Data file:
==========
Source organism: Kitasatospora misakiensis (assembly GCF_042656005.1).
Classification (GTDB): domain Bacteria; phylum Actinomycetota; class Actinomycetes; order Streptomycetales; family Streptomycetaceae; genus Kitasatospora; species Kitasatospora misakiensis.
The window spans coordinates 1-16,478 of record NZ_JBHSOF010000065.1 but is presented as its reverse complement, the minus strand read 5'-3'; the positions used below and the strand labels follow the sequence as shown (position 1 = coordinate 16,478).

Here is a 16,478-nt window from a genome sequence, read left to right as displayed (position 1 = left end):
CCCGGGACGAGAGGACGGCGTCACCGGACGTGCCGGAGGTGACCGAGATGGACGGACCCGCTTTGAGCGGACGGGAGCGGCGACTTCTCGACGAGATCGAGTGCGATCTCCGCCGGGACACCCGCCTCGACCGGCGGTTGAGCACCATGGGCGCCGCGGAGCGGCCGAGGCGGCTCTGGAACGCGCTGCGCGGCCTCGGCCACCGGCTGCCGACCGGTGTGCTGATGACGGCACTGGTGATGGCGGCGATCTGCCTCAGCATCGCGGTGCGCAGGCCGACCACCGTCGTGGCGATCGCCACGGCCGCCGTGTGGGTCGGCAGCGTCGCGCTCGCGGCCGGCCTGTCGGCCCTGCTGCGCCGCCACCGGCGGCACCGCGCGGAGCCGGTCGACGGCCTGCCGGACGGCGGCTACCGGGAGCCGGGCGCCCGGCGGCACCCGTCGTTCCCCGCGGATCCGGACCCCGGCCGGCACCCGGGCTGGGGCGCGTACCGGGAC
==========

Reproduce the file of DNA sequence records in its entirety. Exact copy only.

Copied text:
Source organism: Kitasatospora misakiensis (assembly GCF_042656005.1).
Classification (GTDB): domain Bacteria; phylum Actinomycetota; class Actinomycetes; order Streptomycetales; family Streptomycetaceae; genus Kitasatospora; species Kitasatospora misakiensis.
The window spans coordinates 1-16,478 of record NZ_JBHSOF010000065.1 but is presented as its reverse complement, the minus strand read 5'-3'; the positions used below and the strand labels follow the sequence as shown (position 1 = coordinate 16,478).

Here is a 16,478-nt window from a genome sequence, read left to right as displayed (position 1 = left end):
CCCGGGACGAGAGGACGGCGTCACCGGACGTGCCGGAGGTGACCGAGATGGACGGACCCGCTTTGAGCGGACGGGAGCGGCGACTTCTCGACGAGATCGAGTGCGATCTCCGCCGGGACACCCGCCTCGACCGGCGGTTGAGCACCATGGGCGCCGCGGAGCGGCCGAGGCGGCTCTGGAACGCGCTGCGCGGCCTCGGCCACCGGCTGCCGACCGGTGTGCTGATGACGGCACTGGTGATGGCGGCGATCTGCCTCAGCATCGCGGTGCGCAGGCCGACCACCGTCGTGGCGATCGCCACGGCCGCCGTGTGGGTCGGCAGCGTCGCGCTCGCGGCCGGCCTGTCGGCCCTGCTGCGCCGCCACCGGCGGCACCGCGCGGAGCCGGTCGACGGCCTGCCGGACGGCGGCTACCGGGAGCCGGGCGCCCGGCGGCACCCGTCGTTCCCCGCGGATCCGGACCCCGGCCGGCACCCGGGCTGGGGCGCGTACCGGGAC